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Hands Up! This is Aggressive Accounting!
30 January 2002
Austin - The seminal historic event always affects the language. Already we can see that Enron is of this shattering magnitude. A stick-up artist goes into the Jiffy Mart to pull a heist. He whips his heater and says to the clerk, "Put 'em up, this is an aggressive accounting practice."
Or, you take your car to Ralph's Rip-Off Garage to get a 50-buck problem fixed and, sure enough, he bills you $600. You say, "What an aggressive accounting practice!"
Euphemism of the Year, and not even February yet.
The single most distinguishing feature of the Enron collapse is that no one is yet sure the company did anything illegal. (Aside from destroying documents, which arguably falls in the "seriously ill-advised" category.) As we gyre and gimble in the wabe of Enron, we run across such delightful items. Did you know that Enron's board twice voted to suspend its own ethics code in order to create private partnerships? But how thoughtful of them to suspend the ethics code first! Otherwise, they might have violated it.
The funniest line of argument about Enron so far is, "This is not a political scandal." Boy, there's a triumph of denial. Of course it's a political scandal.
Business writers solemnly explain that Enron was in the business of buying and selling everything from natural gas and electricity to as the company grew increasingly delirious broadband telecommunications, water and weather contracts. Also, legislators, congressmen, governors, senators and presidents the company bought them with campaign contributions and then sold them on fatally foolish policies. Anyone who tells you campaign contributions only buy "access, not policy" needs to have his nose rubbed in this one. Just to mention a few highlights:
Wendy Gramm's key decision as chair of the Commodities Futures Trading Commission to deregulate energy futures markets. She has been on the Enron board since 1992.
Sen. Phil Gramm received over $97,000 in Enron contributions and passed legislation that exempted key parts of Enron from government oversight.
President George W. Bush got $2 million in contributions from Enron and its officers over the years, and numerous administration officials have Enron connections. A key decision by the administration was to call off the Clinton-led effort to stop international money-laundering (used by terrorists, drug-traffickers, kleptocratic dictators and tax evaders) by going after off-shore banks. As has been widely reported, Enron maintained more than 800 offshore accounts in order to avoid taxes paying zero in four of the last five years.
Much as we would love to gyre and gimble in the wabe of Enron with the Jabberwock, there's some serious business here. If we are lucky, plucky and raise lots of hell, Congress will probably make some improvements in campaign finance laws, the conflict of interest on auditors also working as consultants and oversight of private partnerships. And that will not be enough.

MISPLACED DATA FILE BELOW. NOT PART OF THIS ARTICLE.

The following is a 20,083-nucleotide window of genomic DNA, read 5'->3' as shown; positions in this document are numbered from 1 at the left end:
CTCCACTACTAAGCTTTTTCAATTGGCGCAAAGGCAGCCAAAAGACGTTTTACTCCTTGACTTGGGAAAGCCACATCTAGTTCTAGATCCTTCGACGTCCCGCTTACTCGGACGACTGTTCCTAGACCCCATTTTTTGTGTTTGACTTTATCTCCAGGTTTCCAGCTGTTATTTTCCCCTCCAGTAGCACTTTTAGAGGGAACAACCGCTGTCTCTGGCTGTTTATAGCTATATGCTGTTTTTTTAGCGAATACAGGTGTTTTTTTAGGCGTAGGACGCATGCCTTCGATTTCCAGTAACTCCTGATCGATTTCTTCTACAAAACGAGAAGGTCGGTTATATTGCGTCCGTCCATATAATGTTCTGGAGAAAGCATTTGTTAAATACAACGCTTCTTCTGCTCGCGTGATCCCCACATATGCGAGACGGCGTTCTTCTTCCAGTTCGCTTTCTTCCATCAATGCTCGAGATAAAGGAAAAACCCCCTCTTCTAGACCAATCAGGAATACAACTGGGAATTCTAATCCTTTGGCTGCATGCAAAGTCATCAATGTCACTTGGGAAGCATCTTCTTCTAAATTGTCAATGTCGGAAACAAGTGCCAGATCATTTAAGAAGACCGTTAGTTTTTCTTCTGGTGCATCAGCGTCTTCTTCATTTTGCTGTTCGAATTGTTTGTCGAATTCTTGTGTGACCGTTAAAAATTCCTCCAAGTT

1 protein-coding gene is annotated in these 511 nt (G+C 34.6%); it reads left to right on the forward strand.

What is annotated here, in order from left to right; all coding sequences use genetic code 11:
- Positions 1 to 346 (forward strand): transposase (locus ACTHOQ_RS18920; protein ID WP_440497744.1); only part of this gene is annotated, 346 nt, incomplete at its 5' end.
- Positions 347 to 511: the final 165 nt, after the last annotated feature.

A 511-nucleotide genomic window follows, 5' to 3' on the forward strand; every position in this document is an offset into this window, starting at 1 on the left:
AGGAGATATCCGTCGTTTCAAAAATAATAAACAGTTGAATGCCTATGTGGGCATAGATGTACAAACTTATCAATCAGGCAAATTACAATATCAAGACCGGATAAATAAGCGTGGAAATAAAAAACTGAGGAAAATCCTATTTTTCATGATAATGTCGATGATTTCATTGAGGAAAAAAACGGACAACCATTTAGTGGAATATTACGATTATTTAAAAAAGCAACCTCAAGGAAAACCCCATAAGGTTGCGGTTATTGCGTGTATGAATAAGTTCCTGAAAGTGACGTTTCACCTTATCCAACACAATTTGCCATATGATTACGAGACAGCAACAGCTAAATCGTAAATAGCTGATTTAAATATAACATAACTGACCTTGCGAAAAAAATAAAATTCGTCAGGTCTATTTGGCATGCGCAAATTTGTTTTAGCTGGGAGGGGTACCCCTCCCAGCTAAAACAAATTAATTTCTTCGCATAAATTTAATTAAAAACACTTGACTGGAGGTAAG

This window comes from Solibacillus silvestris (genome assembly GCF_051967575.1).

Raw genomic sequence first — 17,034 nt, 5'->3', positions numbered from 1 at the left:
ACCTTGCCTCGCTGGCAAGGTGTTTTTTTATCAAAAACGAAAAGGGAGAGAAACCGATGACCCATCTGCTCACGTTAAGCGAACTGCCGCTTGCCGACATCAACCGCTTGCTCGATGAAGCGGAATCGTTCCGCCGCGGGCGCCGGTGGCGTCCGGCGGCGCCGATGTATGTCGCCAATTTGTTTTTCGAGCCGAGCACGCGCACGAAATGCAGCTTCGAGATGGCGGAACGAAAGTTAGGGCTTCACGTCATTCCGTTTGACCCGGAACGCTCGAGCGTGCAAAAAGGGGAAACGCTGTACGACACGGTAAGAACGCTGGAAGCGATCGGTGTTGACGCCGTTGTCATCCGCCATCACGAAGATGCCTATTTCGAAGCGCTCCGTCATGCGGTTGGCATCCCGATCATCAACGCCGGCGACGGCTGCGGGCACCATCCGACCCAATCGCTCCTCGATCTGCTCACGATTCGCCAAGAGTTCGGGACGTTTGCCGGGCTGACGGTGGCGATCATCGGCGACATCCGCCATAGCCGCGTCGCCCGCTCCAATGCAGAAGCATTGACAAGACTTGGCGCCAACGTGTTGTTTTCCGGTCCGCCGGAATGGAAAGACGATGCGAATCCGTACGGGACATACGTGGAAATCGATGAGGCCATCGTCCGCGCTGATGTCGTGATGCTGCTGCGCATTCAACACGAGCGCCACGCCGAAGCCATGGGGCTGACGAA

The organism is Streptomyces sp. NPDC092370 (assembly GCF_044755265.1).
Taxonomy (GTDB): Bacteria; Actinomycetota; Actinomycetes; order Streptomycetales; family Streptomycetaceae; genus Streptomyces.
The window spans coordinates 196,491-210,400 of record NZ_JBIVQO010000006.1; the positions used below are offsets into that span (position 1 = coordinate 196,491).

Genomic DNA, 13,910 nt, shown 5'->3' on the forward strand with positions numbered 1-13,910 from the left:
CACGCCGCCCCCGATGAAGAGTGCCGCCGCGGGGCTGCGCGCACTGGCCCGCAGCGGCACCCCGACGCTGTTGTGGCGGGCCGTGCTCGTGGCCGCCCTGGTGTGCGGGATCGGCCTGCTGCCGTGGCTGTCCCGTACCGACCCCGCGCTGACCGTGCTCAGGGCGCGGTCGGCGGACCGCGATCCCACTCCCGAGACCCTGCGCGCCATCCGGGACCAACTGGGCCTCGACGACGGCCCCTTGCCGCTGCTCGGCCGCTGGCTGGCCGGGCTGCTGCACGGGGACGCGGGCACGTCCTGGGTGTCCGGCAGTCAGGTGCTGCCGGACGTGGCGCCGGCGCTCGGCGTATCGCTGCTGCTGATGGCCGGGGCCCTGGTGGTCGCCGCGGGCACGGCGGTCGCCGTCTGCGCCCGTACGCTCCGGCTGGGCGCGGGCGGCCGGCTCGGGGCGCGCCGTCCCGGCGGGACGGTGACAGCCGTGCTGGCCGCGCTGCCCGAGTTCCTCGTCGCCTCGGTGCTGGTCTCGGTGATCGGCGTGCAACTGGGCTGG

As Bill Greider writes in the current issue of The Nation: "The rot consists of more than greed and ignorance. The evolving new forms of finance and banking, joined with the permissive culture in Washington, produced an exotic structural nightmare. ... They converge, with kereitzu (Japanese crony capitalism) -style back-scratching in the business of lending and investing other people's money. The results are profoundly conflicted loyalties in banks and financial firms who have fiduciary obligations to the citizens who give them money to invest. Banks and brokerages often cannot tell the truth to retail customers, depositors or investors without potentially injuring the corporate clients that provide huge commissions and profits from investment deals. Sometimes bankers cannot even tell the truth to themselves because they have put their own capital (or government-insured deposits) at risk in the deals."
It seems to me pointless to continue the argument over free-market capitalism versus regulated capitalism. It is a theological, not a practical, argument, requiring perfect faith from the free market fundamentalists. The questions are, "What works?" and, "What doesn't work?" Leaving corporations without government oversight doesn't work. "The disorder writ large by the Enron story is this regular plundering of ordinary Americans (through pension plans and mutual funds)," concludes Greider.
And the greater danger is that as these enormous financial institutions run into trouble, they'll take everybody with them. Greider quotes Tom Schlesinger, executive director of the Financial Markets Center: "A bank that has equity shares in a company that goes south can no longer make neutral, objective judgments about when to cut off credit. The rationale for repealing Glass-Steagall was that it would create more diversified banks and therefore more stability. What I see in these mega-banks in not diversification but more concentration of risk, which puts the taxpayers on the hook. It also creates a financial sector less responsive to the real needs of the economy."
When you hear people say Enron represents a "systemic" or "structural" failure, this is what they're talking about. And that's what needs to be fixed.